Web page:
Triage nurses are qualified and experienced registered nurses. They evaluate people who walk into an emergency room to see which one is most urgent and who needs to see the doctor first. Triage nurses are the most important members of the emergency department because they determine medical priorities.
Clinical decisions made by triage nurses require complex cognitive process. The Triage Nurse must demonstrate the capacity for critical thinking in environments where available data is limited, incomplete or ambiguous
What does a triage nurse do?
“Triage” is a French word which means “to sort”. Typically the triage nurse is the first nurse you will come in contact with, she will take your vital signs and document your complaint. Then she determines the severity of your emergency.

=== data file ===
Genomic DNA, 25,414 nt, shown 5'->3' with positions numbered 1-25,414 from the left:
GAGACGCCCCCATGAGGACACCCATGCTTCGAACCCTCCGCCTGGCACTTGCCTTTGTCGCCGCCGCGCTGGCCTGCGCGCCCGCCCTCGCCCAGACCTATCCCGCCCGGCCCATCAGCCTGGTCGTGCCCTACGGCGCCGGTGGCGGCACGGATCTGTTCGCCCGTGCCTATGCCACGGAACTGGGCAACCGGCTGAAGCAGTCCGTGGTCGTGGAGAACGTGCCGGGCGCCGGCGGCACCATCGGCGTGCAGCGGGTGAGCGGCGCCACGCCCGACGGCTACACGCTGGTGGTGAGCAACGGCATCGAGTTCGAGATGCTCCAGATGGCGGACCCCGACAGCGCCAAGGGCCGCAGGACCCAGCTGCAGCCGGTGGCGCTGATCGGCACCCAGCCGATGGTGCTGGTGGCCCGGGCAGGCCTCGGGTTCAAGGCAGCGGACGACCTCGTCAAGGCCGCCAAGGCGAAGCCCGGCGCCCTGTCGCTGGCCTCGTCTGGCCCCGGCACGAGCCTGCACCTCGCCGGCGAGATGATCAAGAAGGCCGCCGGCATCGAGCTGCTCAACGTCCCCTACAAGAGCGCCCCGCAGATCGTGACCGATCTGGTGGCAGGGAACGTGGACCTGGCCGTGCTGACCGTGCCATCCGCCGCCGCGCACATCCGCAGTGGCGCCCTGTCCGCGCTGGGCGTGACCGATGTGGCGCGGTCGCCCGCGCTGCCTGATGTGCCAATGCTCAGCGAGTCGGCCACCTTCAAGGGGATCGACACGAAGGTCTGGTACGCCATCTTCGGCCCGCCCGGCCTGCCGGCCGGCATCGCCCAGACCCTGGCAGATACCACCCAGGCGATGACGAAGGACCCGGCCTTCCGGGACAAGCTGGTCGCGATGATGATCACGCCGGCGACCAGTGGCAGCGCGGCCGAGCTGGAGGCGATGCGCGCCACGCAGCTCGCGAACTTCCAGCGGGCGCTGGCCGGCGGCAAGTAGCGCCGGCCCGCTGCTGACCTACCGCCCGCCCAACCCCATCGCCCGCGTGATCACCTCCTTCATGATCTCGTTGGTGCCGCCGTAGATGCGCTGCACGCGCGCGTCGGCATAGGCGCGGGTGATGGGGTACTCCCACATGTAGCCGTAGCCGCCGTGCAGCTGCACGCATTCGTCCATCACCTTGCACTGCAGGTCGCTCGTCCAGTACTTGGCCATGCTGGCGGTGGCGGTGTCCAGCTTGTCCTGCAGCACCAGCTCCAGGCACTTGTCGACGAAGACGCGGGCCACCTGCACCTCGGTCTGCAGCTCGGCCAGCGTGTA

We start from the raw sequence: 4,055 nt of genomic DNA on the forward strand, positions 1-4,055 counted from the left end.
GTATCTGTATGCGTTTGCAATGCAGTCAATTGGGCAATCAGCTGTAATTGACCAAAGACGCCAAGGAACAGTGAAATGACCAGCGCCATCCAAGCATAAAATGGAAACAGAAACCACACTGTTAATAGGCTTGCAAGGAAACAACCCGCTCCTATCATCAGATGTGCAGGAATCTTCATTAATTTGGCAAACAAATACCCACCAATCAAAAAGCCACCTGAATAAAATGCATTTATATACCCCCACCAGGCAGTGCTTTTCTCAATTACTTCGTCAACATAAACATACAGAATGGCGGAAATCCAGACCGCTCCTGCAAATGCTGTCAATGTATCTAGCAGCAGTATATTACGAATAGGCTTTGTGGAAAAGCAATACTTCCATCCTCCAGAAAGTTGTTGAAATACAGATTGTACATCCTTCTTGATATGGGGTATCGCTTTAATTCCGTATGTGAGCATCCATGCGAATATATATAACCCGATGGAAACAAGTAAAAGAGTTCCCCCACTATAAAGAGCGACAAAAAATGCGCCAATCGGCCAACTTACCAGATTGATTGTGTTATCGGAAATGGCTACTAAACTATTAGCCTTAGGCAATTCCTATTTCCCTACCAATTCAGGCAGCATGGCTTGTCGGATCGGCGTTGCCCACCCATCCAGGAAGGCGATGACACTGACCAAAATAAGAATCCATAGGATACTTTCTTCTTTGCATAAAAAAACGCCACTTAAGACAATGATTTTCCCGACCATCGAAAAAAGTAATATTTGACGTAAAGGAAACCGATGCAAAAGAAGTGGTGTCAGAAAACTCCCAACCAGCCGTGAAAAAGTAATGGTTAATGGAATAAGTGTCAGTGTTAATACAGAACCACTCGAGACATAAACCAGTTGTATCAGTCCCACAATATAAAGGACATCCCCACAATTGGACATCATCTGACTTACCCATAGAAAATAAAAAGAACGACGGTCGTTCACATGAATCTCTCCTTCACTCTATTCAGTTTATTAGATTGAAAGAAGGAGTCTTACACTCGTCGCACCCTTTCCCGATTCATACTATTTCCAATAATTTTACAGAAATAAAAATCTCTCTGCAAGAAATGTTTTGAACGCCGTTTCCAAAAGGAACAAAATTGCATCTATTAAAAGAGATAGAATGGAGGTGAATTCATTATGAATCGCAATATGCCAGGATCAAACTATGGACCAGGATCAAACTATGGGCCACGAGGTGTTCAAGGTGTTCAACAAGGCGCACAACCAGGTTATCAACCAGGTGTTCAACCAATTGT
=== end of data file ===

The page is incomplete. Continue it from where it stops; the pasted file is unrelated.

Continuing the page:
They determine who needs treatment on these bases:
-Highest priority: respiratory, facial, neck, chest, cardiovascular, hemorrhage, neck injuries
-Very high priority: shock, retroperitoneal or intraperitoneal hemorrhage
-High priority: Ccanial, cerebral, spinal cord, burns
-Low priority: lower genitourinary tract, peripheral nerves and vessels, splinted fractures, soft tissue lesions.
Triage nurses assess each person referred to them and determine who is in need of treatment first or sometimes separate patients in different waiting areas according to the seriousness or potential seriousness of their complaint.
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